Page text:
A checklist of ‘viva’ issues that always come up.
Image credit: CC0 Public Domain.
When you have finally finished writing a PhD dissertation or thesis, and submitted it to the university for review, you are at the end of a long period of grappling with dozens of tricky and detailed problems and issues. For instance, how to upgrade the dodgy paragraph on page 102; what the sources were for Figure 5.7; or how to best (re-)phrase your hypotheses or expectations so as to fit the research you actually did. Perhaps for some weeks after submission these kinds of concerns will buzz around your head. They may even prompt you to lie awake at night rehearsing answers to the examiners, if they should ask about why you did x at one point, instead of y.
Yet an oral examination of a doctorate (a ‘viva’ in British parlance) is rarely just an exercise in ‘Spot the problem’/ ‘Frame an answer’ mode. Many PhDers are surprised to find themselves immersed in a far more generalist (albeit still highly professional) conversation than they had initially anticipated. To prepare effectively for the big day and avoid being blind-sided you may need to change mindset a lot. The oral exam is a crucial session where you almost always need to reconnect with some fundamental themes and claims in your work. You need to think ahead to the issues that examiners often have when they read unfamiliar work, implemented in a way that is new to them. Their concerns generally revolve around: Is this legitimate innovation and focusing? Or it it instead somewhat weird? PhD examiners are guardians of the professional temple, so these issues weigh a lot with them. (These sit alongside some more prosaic concerns, like checking you really did the work yourself, and that you did all that you say you have). The opportunity to meet you in person is key to assuaging these wider concerns.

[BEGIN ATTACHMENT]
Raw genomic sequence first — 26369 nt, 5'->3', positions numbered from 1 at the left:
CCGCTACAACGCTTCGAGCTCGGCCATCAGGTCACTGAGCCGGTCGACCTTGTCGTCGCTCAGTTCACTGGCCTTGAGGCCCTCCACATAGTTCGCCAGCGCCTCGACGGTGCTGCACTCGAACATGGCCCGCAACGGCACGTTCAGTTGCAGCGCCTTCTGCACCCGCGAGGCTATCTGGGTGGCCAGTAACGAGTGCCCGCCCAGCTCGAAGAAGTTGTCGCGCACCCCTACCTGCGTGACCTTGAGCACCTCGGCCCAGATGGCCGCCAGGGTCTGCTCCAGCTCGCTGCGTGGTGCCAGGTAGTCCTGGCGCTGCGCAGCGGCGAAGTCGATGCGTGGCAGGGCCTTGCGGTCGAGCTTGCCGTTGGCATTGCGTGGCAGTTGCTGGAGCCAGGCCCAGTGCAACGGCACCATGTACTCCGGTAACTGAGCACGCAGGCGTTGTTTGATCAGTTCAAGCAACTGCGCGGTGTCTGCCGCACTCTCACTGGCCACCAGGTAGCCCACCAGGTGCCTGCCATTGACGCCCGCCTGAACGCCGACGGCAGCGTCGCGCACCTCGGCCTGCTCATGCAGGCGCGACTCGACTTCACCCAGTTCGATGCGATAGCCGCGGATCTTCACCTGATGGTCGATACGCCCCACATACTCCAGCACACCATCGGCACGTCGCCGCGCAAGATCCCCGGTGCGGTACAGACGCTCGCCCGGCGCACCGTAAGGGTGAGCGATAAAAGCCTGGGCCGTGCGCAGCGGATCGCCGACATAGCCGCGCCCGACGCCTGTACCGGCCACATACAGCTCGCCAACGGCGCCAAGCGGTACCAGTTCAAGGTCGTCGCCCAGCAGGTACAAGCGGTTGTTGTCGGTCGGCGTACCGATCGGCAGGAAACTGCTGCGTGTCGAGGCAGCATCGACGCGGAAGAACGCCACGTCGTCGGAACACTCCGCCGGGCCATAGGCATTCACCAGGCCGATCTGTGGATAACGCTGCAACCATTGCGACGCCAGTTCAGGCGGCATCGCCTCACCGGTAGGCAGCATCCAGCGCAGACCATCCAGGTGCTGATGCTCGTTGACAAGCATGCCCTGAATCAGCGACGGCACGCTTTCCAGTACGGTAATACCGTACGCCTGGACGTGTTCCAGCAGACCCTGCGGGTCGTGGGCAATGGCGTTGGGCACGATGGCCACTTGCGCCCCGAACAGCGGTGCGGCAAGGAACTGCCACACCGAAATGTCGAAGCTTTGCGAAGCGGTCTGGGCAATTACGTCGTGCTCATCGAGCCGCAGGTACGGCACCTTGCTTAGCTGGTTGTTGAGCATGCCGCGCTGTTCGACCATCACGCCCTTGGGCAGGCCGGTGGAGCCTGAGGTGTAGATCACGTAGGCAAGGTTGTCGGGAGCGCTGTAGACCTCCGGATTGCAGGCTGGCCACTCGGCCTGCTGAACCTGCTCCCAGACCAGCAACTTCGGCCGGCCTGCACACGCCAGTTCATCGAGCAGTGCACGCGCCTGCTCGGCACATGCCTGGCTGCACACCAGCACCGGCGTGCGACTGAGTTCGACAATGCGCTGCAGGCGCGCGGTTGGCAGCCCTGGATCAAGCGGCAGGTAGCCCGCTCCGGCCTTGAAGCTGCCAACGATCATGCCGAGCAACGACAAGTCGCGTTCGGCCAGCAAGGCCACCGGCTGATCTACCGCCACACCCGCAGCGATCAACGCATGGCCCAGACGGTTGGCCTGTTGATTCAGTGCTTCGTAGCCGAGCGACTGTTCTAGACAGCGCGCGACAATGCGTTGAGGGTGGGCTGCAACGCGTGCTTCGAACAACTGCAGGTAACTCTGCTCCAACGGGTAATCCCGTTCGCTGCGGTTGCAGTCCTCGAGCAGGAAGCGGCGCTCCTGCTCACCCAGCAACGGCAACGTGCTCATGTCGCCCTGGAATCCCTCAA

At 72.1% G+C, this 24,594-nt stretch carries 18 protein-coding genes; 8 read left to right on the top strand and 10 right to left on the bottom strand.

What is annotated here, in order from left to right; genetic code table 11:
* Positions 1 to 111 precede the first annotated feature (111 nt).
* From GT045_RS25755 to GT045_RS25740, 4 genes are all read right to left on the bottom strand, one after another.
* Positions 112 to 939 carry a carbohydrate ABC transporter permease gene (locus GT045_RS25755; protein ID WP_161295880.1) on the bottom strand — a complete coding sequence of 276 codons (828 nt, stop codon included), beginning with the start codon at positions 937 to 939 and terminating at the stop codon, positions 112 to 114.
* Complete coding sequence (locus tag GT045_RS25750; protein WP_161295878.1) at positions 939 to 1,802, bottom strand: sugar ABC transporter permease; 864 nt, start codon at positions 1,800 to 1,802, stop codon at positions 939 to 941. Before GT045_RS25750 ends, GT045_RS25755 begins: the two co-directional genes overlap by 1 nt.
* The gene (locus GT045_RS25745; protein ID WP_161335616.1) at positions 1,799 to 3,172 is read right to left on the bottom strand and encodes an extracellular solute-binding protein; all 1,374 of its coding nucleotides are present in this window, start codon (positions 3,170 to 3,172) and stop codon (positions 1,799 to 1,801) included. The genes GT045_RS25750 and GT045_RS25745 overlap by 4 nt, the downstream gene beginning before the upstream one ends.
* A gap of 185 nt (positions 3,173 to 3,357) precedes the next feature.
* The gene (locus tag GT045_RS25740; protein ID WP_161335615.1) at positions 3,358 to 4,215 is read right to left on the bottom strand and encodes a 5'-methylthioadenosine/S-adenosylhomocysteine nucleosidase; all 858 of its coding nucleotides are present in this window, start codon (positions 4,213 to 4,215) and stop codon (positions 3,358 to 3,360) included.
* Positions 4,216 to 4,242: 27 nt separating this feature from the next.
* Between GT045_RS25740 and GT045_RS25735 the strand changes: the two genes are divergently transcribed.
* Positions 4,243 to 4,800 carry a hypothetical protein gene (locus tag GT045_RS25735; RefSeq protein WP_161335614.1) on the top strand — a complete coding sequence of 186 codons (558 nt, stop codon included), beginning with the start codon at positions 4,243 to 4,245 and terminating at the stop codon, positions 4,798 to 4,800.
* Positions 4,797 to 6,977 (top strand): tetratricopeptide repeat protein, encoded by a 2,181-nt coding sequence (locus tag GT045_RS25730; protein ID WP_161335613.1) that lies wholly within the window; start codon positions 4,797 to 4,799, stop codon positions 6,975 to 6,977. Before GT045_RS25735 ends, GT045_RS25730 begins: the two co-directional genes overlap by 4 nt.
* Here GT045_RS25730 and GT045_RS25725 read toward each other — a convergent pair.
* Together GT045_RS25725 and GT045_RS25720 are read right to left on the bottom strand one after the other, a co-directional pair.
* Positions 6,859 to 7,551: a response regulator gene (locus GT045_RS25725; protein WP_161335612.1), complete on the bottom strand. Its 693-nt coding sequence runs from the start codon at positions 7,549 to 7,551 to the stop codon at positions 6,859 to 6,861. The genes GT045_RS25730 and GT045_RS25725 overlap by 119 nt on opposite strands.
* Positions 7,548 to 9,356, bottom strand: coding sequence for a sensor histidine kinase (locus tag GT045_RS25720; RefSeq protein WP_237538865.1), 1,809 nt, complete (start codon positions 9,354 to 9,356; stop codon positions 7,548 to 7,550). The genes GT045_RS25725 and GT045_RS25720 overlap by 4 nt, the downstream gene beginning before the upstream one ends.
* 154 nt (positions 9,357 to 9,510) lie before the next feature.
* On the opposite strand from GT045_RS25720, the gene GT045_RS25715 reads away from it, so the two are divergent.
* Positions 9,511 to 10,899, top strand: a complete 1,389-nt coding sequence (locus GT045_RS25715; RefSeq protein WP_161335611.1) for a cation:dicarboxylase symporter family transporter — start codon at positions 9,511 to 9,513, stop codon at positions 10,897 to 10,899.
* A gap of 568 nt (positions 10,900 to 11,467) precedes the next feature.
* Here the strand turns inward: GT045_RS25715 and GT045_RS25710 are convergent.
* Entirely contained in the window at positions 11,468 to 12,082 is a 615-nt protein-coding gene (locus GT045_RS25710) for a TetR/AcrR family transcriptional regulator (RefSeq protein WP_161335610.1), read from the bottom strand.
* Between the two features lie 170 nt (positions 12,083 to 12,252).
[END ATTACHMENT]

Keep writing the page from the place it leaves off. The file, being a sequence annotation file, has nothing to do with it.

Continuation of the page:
Here’s where the Top 10 list of questions below can come in useful, as a frame to encourage you to think wider and more generally about the professional conversation to come.
Value-added and originality
- What are the most original (or value-added) parts of your thesis?
- Which propositions or findings would you say are distinctively your own?
- How do you think your work takes forward or develops the literature in this field?
- What are the ‘bottom line’ conclusions of your research? How innovative or valuable are they? What does your work tell us that we did not know before?
Origins and the scope of the research
- Can you explain how you came to choose this topic for your doctorate What was it that first interested you about it? How did the research focus change over time?
- Why have you defined the final topic in the way you did? What were some of the difficulties you encountered and how did they influence how the topic was framed? What main problems or issues did you have in deciding what was in-scope and out-of-scope?
- What are the core methods used in this thesis? Why did you choose this approach? In an ideal world, are there different techniques or other forms of data and evidence that you’d have liked to use?
Data or information
- What are the main sources or kinds of evidence? Are they strong enough in terms of their quantity and quality to sustain the conclusions that you draw? Do the data or information you consider appropriately measure or relate to the theoretical concepts, or underlying social or physical phenomena, that you are interested in?
- How do your findings fit with or contradict the rest of the literature in this field? How do you explain the differences of findings, or estimation, or interpretation between your work and that of other authors?
- What are the main implications or lessons of your research for the future development of work in this specific sub-field? Are there any wider implications for other parts of the discipline? Do you have ‘next step’ or follow-on research projects in mind?
To put these ideas in a wider context, you might also find it helpful to read parts of my book: Patrick Dunleavy, ‘Authoring a PhD’ (Palgrave, 2003), especially the chapter on ‘the endgame’ of finishing a doctorate. On Twitter, see also @Write4Research.